The authors of a new study found that people with a parental alienation condition (PE) have better performance on social skills than their peers with a non-condition (NC).
The findings, published in the journal Frontiers in Psychology, were conducted by researchers at the University of Queensland and the University in Victoria, who examined social communication between people with and without the condition, and also looked at the social skills of parents and children.
They say their results suggest PE is not only a disorder, but an aspect of social interaction in the human brain.
“The results showed that individuals with PE and those without the disorder had different social skills,” the study authors, who were not involved in the study, said in a statement.
“This finding was in line with previous studies that found that parents with PE tended to be better communicators than those without, and children with PE were more attentive than their non-PE peers.”
The study used data from the Autism and Developmental Disabilities Monitoring Network (ADDMN), which collects data from thousands of Australians.
It looked at information from over 2,000 children who participated in the ADDMN in 2017.
The researchers said they found the most striking difference in the children who were children of parents with the condition were in their social skills.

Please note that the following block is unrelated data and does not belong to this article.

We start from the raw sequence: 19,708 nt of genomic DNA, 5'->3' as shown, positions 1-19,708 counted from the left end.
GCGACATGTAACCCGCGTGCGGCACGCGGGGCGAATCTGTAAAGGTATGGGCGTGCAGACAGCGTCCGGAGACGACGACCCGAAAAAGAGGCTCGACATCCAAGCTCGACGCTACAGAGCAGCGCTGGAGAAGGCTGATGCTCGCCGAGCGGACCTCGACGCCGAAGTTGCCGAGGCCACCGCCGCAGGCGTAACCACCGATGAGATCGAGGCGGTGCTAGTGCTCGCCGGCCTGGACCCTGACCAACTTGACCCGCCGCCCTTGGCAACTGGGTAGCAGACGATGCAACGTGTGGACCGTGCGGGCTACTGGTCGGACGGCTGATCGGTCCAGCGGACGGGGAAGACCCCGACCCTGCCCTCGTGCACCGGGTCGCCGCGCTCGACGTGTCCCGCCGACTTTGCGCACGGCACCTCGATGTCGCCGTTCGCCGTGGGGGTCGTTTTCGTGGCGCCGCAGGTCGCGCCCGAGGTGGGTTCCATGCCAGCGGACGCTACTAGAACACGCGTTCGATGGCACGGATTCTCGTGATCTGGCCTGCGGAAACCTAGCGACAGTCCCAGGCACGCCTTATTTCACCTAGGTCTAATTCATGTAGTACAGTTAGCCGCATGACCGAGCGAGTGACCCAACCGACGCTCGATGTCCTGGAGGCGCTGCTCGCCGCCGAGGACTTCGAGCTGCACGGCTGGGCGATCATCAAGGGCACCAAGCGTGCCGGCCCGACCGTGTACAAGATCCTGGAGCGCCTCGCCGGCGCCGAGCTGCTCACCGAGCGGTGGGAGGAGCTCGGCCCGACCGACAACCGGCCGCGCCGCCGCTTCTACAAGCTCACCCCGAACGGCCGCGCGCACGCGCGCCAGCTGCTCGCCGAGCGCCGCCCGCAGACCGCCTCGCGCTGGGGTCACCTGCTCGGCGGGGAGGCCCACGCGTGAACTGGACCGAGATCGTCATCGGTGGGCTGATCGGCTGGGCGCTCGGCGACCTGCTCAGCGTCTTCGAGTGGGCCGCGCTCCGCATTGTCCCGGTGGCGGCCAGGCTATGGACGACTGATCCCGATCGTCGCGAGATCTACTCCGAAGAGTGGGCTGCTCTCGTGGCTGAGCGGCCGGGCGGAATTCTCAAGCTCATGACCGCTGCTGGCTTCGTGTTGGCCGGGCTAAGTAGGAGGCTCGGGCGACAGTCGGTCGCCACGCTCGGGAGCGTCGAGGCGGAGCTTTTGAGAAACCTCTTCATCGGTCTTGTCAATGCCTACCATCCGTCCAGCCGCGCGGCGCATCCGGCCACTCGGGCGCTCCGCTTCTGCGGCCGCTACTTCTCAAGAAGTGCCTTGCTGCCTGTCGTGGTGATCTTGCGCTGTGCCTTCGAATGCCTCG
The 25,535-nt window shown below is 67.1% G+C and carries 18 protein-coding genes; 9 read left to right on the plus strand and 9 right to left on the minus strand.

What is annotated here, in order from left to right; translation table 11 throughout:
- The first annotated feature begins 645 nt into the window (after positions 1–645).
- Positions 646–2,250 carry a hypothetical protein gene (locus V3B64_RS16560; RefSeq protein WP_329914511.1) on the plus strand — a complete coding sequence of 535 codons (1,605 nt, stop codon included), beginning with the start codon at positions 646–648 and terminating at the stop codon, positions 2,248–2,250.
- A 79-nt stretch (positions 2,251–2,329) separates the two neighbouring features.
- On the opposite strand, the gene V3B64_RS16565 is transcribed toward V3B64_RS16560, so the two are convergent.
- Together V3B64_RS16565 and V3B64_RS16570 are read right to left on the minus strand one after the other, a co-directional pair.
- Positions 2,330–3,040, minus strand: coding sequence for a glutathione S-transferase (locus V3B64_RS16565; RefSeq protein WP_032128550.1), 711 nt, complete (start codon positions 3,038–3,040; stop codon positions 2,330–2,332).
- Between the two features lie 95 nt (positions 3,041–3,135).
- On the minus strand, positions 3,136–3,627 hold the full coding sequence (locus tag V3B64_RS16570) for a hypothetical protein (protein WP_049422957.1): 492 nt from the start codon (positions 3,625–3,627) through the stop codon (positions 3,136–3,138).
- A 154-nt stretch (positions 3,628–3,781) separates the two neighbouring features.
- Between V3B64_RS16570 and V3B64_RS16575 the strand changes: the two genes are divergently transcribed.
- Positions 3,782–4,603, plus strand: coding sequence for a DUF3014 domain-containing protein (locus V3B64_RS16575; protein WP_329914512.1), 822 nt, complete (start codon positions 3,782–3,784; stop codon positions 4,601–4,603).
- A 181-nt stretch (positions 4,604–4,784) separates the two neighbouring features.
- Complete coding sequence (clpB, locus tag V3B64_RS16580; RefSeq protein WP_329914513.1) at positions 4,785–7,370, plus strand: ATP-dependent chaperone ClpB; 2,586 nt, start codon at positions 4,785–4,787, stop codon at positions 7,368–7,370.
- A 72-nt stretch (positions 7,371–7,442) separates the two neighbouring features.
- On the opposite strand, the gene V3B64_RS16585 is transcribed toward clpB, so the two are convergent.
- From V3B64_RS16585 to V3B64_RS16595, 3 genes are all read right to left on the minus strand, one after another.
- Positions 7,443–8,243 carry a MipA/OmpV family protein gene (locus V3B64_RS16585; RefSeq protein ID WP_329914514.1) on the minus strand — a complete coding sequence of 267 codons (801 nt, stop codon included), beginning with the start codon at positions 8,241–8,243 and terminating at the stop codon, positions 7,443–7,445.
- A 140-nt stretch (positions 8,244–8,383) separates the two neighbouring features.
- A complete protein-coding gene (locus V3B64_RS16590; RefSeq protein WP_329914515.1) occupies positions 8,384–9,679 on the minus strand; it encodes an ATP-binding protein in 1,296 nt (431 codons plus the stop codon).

The children with the most difficulties communicating with their parents were those with a history of psychological distress and poor social skills in general.
“In particular, these children demonstrated poorer social skills when interacting with their own parents,” they said.
“We hypothesised that parents who experience psychological distress might also be particularly affected by a child’s tendency to seek out their own experiences of their own distress.”
The researchers say it’s important to recognise that many people with PE do have the condition and that it’s possible to overcome it.
“Parents with this condition can have a number of benefits, but their most significant benefit is that they can work to overcome the psychological distress they experience and learn to function with more confidence in their own and others’ roles as parents,” the authors wrote.
“This may involve developing coping strategies and taking more responsibility for their own lives.”